Our business and real estate attorneys conduct real estate litigation involving commercial and residential real estate transactions, real estate contract disputes, real estate broker disputes, real estate broker negligence, commercial leases, evictions, seller and broker fraud, and title insurance claims.
Title claims often involve a variety of complex issues. A single title insurance claim may involve principals of real estate law, banking and lending law, real estate broker and mortgage broker regulations, insurance regulations and contracts law.
While many title insurance issues can be handled without litigation, our title insurance litigation experience can provide the leverage necessary to resolve many title insurance disputes prior to trial.
Disputes with homeowner’s or condo associations can be very frustrating to handle alone. Our attorneys handle homeowner’s association and condo association disputes, no matter where you are in the process. We have experience reviewing association rules and amendments, to attempting to compromise and negotiate on your behalf, and, if necessary, filing and litigating a lawsuit.
If your association is already suing you over a dispute, we can review the case, provide a cost-benefit analysis, negotiate settlement, and defend the suit if necessary. Our attorneys have years of experience at all stages of the litigation process concerning condo association lawsuits and homeowner’s association lawsuits, including appeals.
We represent individuals that have loaned money secured by mortgage liens on real property. When a borrower refuses or can no longer pay, we will file a lawsuit to recover the collateral property. However, many such cases may be resolved via a deed-in-lieu of foreclosure or a short sale.
The attorneys and staff at Hillard Cuykendall & Allred, P.A. are uniquely positioned to handle private lender foreclosures. Our experience in defending home foreclosures against large banks at our affiliate firm, Castle Law Group, P.A., has provided us with a deeper understanding of the issues facing both lenders and borrowers. This experience allows us to better handle private lender foreclosures.
Commercial real estate leases are complex agreements between the landlord and tenant detailing the rights and obligations of each party regarding a commercial property. Adding to the complexity is the fact that most leases are unique, because they take into consideration the needs of the parties, the characteristics of the property, and the nature of the business to be conducted on the premises.
Our office reviews leases on behalf of our clients and litigates or negotiates resolutions of commercial lease disputes.
Breaking up is hard to do, even for joint owners of property. When multiple parties own a common piece of property, there may be some dispute when one party wants to separate from the partner or group. When that happens, the parties have a couple of options. The easiest option is a partition in kind, where the parties agree to retain the property and split it up by creating new ownership rights for each party. But this is not always practical, either because of contention between the parties, or because the type or location of the property is not conducive to sharing. In those cases, a party can seek a partition by sale, which causes the property to be sold and the proceeds distributed among the parties. While this is an imperfect solution for all parties, it is often a tool to get the property sold in reasonable commercial manner. In some cases, the court can allow one party to “buy out” the interest of the other party. This avoids a sale to the public and allows one party to retain the property.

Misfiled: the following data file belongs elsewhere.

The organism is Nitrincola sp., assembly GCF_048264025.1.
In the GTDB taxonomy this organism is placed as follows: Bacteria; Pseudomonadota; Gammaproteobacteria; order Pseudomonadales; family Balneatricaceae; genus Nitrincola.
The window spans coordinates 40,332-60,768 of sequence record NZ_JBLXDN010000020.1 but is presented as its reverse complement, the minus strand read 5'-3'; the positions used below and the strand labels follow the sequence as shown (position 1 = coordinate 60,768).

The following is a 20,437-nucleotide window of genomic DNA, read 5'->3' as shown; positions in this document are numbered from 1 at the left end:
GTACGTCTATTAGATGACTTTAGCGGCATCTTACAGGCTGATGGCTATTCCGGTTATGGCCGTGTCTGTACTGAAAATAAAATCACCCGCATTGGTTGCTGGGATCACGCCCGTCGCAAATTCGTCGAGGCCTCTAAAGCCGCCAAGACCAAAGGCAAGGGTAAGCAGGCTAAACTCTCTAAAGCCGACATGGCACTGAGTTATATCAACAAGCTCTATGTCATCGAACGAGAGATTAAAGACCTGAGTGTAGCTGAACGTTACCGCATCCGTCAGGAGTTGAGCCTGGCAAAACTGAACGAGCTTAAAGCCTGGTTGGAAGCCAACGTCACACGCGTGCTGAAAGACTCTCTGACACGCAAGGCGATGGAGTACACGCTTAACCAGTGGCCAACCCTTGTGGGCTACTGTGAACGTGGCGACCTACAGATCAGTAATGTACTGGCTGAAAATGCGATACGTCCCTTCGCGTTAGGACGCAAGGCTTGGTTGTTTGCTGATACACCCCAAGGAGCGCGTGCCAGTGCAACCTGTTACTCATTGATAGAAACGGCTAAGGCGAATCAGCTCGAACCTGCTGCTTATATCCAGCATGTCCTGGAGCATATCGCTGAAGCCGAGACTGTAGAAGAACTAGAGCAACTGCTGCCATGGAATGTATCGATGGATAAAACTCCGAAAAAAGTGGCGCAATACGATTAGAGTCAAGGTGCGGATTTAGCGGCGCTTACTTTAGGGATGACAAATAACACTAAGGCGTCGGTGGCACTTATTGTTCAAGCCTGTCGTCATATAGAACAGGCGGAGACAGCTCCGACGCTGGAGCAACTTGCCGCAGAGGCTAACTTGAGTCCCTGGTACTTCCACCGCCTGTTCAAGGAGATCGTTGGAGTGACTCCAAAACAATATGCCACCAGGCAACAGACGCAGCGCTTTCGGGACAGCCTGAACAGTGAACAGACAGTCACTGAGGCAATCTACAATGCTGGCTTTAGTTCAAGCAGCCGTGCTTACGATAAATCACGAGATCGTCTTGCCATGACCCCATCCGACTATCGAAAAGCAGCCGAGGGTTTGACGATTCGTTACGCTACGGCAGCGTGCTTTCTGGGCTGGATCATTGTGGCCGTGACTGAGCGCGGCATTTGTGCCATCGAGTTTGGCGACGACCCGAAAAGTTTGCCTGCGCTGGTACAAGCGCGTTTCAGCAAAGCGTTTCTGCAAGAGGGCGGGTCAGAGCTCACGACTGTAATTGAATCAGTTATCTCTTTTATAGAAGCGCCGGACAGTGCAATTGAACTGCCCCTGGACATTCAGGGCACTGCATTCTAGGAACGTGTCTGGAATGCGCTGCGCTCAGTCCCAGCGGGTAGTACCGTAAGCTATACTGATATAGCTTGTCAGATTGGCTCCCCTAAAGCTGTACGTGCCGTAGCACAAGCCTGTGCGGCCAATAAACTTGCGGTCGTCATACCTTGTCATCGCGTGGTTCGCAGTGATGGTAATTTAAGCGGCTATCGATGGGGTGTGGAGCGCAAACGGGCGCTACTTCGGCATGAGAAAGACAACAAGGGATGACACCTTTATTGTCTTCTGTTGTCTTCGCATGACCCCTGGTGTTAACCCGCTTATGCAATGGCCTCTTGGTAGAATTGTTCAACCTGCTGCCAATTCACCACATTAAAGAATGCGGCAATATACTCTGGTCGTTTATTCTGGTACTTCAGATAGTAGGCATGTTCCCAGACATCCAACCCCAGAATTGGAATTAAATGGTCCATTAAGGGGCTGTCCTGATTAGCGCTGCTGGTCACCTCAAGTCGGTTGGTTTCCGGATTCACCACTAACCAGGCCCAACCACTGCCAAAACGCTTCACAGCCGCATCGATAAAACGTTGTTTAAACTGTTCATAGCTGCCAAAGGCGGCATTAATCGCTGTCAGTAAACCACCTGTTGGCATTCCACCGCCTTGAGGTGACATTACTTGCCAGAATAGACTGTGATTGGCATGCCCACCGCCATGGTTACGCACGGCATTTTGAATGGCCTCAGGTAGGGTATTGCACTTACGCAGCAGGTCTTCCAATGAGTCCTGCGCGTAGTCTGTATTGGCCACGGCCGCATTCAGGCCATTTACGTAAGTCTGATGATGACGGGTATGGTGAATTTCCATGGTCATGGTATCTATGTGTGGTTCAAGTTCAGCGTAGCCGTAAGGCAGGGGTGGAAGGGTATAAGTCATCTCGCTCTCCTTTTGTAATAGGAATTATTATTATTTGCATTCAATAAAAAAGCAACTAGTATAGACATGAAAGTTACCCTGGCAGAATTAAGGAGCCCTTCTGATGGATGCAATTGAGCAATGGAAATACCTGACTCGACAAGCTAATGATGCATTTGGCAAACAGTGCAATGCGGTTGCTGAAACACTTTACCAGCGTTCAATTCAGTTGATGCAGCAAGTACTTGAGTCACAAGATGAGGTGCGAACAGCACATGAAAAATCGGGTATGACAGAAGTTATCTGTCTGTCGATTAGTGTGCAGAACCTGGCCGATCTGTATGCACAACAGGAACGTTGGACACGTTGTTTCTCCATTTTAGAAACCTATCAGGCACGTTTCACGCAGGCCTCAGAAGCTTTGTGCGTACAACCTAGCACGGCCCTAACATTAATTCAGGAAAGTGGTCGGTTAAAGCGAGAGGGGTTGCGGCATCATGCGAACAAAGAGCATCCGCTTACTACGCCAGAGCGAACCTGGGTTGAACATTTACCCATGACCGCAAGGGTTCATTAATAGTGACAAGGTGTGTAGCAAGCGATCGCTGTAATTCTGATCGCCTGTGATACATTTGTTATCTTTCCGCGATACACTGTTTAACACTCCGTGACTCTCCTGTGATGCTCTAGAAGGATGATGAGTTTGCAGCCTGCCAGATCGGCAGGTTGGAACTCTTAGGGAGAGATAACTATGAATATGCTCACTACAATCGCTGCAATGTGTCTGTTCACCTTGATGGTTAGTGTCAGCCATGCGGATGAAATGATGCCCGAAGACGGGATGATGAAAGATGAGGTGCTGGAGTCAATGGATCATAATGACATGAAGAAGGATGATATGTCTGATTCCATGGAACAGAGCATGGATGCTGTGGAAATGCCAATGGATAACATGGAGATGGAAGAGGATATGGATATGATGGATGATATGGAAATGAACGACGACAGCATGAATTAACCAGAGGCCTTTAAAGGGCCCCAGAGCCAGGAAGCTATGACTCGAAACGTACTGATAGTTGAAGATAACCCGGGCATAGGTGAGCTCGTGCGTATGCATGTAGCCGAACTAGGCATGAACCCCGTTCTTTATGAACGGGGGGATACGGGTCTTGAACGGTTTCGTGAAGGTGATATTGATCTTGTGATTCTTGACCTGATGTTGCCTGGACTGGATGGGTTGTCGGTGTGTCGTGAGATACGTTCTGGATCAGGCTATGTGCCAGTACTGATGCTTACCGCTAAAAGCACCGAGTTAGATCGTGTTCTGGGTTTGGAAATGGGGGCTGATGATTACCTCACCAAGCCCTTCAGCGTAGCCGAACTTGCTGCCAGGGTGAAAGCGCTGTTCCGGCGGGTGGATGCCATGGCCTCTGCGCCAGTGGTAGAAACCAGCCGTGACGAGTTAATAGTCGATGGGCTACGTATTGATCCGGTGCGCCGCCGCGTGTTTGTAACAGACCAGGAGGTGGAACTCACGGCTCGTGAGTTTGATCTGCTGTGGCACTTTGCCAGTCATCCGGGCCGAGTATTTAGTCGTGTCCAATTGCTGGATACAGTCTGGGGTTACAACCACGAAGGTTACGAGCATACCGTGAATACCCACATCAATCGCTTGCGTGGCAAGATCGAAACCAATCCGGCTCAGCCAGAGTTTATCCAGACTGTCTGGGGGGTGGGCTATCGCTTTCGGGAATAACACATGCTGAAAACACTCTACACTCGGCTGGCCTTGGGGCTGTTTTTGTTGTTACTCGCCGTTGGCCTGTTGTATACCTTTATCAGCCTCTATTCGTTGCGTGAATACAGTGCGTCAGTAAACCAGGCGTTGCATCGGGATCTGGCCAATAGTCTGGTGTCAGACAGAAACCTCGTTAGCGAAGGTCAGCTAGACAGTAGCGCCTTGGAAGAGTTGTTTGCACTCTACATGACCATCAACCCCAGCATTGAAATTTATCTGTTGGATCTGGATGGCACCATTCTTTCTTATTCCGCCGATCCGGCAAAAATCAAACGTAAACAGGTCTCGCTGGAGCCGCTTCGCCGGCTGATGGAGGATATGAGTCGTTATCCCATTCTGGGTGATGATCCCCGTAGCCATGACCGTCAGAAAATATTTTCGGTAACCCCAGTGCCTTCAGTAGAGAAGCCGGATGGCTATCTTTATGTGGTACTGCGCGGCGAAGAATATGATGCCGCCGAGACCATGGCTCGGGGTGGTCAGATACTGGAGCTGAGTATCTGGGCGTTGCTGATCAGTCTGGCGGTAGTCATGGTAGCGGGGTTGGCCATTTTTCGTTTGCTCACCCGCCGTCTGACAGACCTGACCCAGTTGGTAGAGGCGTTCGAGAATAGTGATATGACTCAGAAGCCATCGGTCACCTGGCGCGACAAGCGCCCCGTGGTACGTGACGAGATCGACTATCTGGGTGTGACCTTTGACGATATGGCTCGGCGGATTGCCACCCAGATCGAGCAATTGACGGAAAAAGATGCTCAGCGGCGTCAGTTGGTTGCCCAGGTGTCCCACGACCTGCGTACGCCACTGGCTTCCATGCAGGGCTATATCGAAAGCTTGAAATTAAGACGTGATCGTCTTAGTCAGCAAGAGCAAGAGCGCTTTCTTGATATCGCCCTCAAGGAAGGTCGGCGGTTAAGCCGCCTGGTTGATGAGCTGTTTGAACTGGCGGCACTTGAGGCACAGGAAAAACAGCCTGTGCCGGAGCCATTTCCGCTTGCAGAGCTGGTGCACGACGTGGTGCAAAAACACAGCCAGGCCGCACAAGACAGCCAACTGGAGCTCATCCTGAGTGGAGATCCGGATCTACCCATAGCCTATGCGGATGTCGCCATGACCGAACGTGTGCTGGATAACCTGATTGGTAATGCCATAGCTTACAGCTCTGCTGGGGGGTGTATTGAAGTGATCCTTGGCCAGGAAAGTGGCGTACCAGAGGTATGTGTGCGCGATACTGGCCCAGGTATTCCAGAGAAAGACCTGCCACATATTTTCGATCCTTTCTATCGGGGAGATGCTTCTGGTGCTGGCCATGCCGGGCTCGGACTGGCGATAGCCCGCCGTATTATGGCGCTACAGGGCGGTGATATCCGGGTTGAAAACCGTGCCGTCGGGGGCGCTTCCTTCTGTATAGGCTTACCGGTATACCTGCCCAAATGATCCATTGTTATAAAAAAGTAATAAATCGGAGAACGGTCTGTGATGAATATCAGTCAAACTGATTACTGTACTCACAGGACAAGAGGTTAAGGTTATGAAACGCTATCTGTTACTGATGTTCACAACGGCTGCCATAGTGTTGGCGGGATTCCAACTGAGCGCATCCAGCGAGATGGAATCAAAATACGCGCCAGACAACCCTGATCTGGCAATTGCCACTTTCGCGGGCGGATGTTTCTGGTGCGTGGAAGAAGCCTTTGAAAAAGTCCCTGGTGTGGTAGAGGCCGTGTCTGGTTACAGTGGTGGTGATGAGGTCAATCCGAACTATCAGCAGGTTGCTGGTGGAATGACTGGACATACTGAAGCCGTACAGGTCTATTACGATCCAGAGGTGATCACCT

There are many factors to take into account when considering a partition action; and it may not be appropriate in all situations. The attorneys at Hillard Cuykendall & Allred, P.A. have the experience to counsel you concerning your rights if you feel that a partition action is necessary, or to defend your rights if a partition action has been brought against you and property that you own.
Florida law requires sellers of residential real estate to disclose all hidden conditions that may negatively affect the value of the property. This category of lawsuit is typically referred to as a “Johnson v. Davis” case – named after the famous Florida Supreme Court decision. Undisclosed mold, water damage, sinkholes, and termites are all common things that unethical sellers fail to disclose to buyers. While a seller typically completes a “seller disclosure form”, failing to disclose a hidden negative condition is typically actionable. A buyer may even be able to recover prevailing party attorney’s fees. Please contact our office to schedule an appointment to go over the details and possible options if you purchased real estate and discovered undisclosed issues.
Real estate broker litigation typically involves a broker or real estate agent’s failure to disclose a hidden condition the buyer – one that adversely effects market value. While a seller typically completes a “seller disclosure”, the seller’s broker often becomes privy to information that was not disclosed on the seller disclosure form. Florida law requires that sellers of residential real estate disclose all hidden conditions that may negatively affect the value of the property.
Another area of potential broker liability is where the broker or real estate agent fails to submit an offer to the seller in order to attempt to capture both sides of the commission. Such conduct is a violation of the broker’s duties under Florida Statutes. Attorneys at our office have handled these types of lawsuits on behalf of the injured parties.